The navigation buttons have become wider and flatter, and they look more elegant this way. The taskbar is also getting a minor makeover. In addition to the pinned and on-screen applications, the taskbar is now also the home to new system functions such as Cortana, Action Centre, and Task View.
An operating system is as useful as its built-in features. This is another area where Windows 10 fares with flying colours. Here are some features that you will find interesting.
Formerly exclusively available on Windows Phone, Cortana is easily one of the most fascinating features of Windows 10. The digital voice assistant amazingly understands your general queries. It accurately understood when we asked for the weather by simply saying “What’s the weather like?” and cracked corny jokes when we asked it to. You can also ask it to do mathematical calculations and look up bits of information.
In Windows 10, Cortana is your go-to search box for anything and everything. It is always ready for queries that you can make by typing in the text box or clicking on the microphone button and speaking out loud. You can also use the phrase “Hey, Cortana” to initiate a search query without moving your hands. By default this option is disabled, but you can enable it from the settings. Just ask Cortana to open “Cortana and Search Settings.” The first few hours could be annoying as Cortana might not pick up your accent and inflections, but it quickly adjusts and starts recognising your voice.
You can also use Cortana to set reminders for meetings and perform other tasks. One friendly reminder: be careful about the timings of reminders and appointments, as once you have saved that information, Cortana doesn’t let you edit it.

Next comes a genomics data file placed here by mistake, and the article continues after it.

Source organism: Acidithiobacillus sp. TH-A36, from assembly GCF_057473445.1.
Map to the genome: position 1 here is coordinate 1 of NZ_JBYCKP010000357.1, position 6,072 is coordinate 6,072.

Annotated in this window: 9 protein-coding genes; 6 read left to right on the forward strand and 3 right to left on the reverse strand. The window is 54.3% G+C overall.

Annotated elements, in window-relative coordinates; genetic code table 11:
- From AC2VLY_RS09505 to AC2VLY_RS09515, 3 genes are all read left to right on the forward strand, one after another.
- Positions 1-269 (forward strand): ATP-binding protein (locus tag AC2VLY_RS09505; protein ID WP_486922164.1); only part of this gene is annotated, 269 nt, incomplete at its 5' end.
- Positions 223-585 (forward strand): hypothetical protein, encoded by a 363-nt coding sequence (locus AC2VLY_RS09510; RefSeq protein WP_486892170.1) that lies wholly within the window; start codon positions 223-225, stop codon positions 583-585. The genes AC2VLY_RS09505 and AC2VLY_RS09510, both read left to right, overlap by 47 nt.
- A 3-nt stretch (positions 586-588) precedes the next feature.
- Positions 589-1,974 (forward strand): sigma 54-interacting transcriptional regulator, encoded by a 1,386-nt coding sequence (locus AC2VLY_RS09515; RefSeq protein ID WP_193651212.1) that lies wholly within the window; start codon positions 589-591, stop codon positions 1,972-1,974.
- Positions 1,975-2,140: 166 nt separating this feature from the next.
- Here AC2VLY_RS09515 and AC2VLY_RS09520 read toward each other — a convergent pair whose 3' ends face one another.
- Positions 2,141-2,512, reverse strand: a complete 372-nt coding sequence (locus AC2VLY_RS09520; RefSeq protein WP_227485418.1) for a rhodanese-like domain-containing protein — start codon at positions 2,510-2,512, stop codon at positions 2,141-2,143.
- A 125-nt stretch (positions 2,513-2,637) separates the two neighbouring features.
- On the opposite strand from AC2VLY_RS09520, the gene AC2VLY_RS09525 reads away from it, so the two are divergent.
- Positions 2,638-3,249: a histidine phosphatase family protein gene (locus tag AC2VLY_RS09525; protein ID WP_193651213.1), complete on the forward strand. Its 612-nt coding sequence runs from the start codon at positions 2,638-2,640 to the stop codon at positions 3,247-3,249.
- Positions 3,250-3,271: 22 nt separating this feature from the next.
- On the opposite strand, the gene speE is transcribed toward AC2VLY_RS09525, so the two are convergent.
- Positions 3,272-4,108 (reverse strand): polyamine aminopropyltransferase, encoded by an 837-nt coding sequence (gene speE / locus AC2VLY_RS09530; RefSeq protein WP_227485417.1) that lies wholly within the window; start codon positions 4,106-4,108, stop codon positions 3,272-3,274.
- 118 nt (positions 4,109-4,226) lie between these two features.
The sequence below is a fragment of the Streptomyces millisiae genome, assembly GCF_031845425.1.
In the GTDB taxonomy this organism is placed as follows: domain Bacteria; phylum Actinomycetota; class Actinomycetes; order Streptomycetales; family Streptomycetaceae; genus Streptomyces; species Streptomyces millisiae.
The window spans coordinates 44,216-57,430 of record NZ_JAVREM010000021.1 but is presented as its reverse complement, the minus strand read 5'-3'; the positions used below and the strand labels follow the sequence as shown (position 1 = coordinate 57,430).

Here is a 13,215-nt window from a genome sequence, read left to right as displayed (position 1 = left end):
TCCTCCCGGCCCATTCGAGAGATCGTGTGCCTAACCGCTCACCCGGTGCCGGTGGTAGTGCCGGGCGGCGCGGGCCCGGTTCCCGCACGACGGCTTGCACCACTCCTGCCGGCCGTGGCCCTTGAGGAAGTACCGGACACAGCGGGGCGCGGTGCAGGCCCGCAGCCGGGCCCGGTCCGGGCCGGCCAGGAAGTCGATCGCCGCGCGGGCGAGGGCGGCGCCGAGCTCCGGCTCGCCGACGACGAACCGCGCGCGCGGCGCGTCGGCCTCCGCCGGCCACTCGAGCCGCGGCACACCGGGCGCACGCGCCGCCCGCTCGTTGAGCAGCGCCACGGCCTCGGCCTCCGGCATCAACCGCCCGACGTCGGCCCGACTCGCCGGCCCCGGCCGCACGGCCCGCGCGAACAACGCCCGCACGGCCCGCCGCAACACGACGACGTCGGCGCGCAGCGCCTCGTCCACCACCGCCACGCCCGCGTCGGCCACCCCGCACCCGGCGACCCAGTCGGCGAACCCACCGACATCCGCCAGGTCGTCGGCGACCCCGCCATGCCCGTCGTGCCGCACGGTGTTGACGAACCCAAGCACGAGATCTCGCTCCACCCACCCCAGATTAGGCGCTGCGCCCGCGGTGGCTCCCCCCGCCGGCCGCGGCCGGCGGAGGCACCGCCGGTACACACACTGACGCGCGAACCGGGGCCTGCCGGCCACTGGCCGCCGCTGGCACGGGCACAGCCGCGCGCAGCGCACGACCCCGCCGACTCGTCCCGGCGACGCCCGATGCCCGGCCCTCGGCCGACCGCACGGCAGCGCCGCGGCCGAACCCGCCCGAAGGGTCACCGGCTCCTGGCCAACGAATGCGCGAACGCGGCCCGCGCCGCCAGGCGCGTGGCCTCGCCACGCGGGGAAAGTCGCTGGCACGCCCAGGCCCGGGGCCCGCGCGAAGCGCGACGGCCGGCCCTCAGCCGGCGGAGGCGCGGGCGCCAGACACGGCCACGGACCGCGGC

Cortana automatically checks things like weather and traffic conditions and suggests that you should leave early for your appointment if necessary, though this feature may not be available in all regions. Microsoft says that Cortana can become even more useful if you also use it on your smartphone. It will also be arriving on Android and iOS soon, in case you don’t own a Windows Phone device. In fact, an Android beta was leaked earlier this month.
That’s not all. You can have Cortana write emails for you. It can understand your dictation pretty well. You can also use it to open applications, play music and do a plethora of other tasks. Cortana can also keep you from getting bored. Much likeGoogle Now, it also maintains a dashboard that contains information such as updates from ongoing sports events, weather information, a curated list of stories recommended for your taste, and updates from the stock market.
Microsoft says that it is expanding Cortana’s functions to a handful of regionsincluding India. Once that happens, Cortana will be able to understand more local accents, idioms and phrases. We are looking forward to the rollout, though it needs to said that even without official support, Cortana seemed to work pretty well for us. Having Cortana significantly improves the computing experience. It doesn’t take long before you realise that.
Windows 10 ships with a new Web browser called Edge. When it was announced, the company claimed that Edge is designed to handle modern Web design technologies. We can confirm that Edge doesn’t disappoint and works flawlessly.
Microsoft says that Edge is faster than Chrome, a conclusion it reached by pitting the two browsers against each other in three different benchmarking tools.
In our time with Windows 10, Edge worked just as fast as Chrome. It loaded Web pages without any layout problems. Edge also lets you annotate and doodle on Web pages, and comes with quick sharing option that can help you share pages you like with your remarks intact with friends and co-workers.